Books of prayers are easily available to us.  They are in brick and mortar book stores; they are online.   I have other peoples’ prayers on my Kindle.

The authors range from contemporary folk to early church fathers and mothers of the Christian faith.  And, let’s not forget the prayers that are found in Scripture itself, both in the Old and New Testaments.  Regularly other peoples’ prayers are part of my daily devotional life.

When using other people’s prayers, we are making their words our own.  Most of us know that sometimes we aren’t able to adequately say what we are feeling, and others’ prayers can capture our feelings even better than our own words do.

Reading these prayers on a regular basis also has the value of reinforcing the categories and concepts that our prayer should address.  Voicing words, and even addressing them to God, don’t guaranteed that we are praying well.  When praying, we want both the thoughts and the motives behind those thoughts to be God approved.  Prayers by others can aid us in these regards.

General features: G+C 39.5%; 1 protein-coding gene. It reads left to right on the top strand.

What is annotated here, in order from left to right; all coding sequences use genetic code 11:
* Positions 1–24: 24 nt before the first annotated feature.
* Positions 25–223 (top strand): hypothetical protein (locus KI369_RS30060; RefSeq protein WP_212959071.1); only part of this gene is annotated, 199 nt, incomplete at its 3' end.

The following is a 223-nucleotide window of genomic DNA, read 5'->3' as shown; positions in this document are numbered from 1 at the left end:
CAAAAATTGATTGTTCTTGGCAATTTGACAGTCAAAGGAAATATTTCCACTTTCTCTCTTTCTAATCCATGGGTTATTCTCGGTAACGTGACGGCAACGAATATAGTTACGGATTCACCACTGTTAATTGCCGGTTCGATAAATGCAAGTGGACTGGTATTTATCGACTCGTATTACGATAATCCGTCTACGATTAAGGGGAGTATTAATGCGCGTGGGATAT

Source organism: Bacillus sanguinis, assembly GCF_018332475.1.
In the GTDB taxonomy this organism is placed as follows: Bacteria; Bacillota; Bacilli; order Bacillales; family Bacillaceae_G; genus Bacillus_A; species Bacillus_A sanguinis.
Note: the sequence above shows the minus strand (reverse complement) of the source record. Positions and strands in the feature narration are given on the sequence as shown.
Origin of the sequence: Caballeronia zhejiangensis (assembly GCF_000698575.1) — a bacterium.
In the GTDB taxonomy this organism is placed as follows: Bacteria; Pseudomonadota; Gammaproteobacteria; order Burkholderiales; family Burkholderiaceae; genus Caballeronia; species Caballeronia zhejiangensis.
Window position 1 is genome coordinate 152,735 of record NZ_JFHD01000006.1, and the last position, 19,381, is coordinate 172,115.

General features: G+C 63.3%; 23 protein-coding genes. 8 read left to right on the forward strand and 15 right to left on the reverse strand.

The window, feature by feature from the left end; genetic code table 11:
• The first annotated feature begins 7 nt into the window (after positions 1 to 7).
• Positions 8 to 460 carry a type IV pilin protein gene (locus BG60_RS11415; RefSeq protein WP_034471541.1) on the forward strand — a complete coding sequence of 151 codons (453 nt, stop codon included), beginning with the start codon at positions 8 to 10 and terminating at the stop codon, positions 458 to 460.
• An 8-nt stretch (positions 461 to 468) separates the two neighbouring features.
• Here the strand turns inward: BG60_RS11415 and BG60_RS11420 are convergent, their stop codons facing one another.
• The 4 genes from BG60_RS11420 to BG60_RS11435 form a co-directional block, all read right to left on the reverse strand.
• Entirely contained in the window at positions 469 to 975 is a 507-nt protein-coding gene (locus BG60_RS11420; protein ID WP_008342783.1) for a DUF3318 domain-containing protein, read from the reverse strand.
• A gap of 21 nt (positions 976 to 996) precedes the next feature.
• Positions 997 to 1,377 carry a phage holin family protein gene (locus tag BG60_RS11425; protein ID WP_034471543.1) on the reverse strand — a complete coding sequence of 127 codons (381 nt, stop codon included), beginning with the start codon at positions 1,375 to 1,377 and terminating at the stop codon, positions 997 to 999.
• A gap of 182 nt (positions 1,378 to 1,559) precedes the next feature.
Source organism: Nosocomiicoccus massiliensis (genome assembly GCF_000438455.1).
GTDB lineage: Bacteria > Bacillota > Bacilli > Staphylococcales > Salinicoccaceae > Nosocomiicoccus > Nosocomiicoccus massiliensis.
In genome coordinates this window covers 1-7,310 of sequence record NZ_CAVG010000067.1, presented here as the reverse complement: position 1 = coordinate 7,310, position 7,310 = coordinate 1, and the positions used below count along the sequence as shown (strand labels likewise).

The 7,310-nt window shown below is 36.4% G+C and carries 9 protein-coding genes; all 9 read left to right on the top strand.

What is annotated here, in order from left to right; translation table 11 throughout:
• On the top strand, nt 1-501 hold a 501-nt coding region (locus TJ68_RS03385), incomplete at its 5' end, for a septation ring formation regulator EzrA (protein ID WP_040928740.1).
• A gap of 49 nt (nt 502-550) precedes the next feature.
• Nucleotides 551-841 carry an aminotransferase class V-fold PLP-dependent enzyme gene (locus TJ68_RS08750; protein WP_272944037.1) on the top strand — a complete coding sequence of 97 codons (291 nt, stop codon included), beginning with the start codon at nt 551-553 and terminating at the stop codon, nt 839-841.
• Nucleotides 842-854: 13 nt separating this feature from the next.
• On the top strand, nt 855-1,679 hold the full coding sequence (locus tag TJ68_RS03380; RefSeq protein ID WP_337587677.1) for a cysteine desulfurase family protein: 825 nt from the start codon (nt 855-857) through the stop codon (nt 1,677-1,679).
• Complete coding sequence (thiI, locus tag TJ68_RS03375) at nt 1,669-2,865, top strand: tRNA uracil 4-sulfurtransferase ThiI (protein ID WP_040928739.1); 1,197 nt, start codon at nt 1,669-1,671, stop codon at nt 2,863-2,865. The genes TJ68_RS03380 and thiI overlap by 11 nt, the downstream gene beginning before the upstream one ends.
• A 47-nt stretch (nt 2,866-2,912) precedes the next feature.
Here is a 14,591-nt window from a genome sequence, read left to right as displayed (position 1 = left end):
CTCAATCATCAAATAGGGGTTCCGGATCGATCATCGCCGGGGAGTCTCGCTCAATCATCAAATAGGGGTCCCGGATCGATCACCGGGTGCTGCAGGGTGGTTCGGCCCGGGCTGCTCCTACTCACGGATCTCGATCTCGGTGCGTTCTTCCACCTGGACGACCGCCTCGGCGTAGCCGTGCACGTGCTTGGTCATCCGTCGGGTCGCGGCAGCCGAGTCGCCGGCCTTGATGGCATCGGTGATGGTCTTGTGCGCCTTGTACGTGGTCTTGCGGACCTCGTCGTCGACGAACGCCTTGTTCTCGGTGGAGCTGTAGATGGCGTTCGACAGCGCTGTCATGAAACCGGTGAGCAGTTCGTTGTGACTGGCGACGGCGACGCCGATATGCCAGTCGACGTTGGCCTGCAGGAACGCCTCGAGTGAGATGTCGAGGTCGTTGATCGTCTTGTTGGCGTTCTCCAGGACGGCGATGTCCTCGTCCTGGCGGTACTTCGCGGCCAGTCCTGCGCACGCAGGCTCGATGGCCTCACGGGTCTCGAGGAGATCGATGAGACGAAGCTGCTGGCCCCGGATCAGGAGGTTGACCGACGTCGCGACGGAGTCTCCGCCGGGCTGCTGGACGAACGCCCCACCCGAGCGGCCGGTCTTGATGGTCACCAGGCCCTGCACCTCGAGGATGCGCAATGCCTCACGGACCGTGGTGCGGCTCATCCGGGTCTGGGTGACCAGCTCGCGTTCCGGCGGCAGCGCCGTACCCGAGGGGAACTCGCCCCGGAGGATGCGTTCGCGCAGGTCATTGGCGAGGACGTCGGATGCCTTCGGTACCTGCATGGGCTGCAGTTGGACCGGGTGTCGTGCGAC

Praying amiss is a waste of time, as well as dangerous.  Dangerous because verbalizing our thoughts in our prayers has the possibility of creating false expectations, both for us who pray, and for those who may be hearing us pray.   So, let’s allow the prayers of others who have journeyed the Christian life be catalysts as we evaluate what we are thinking, saying, and expecting in our personal prayer life.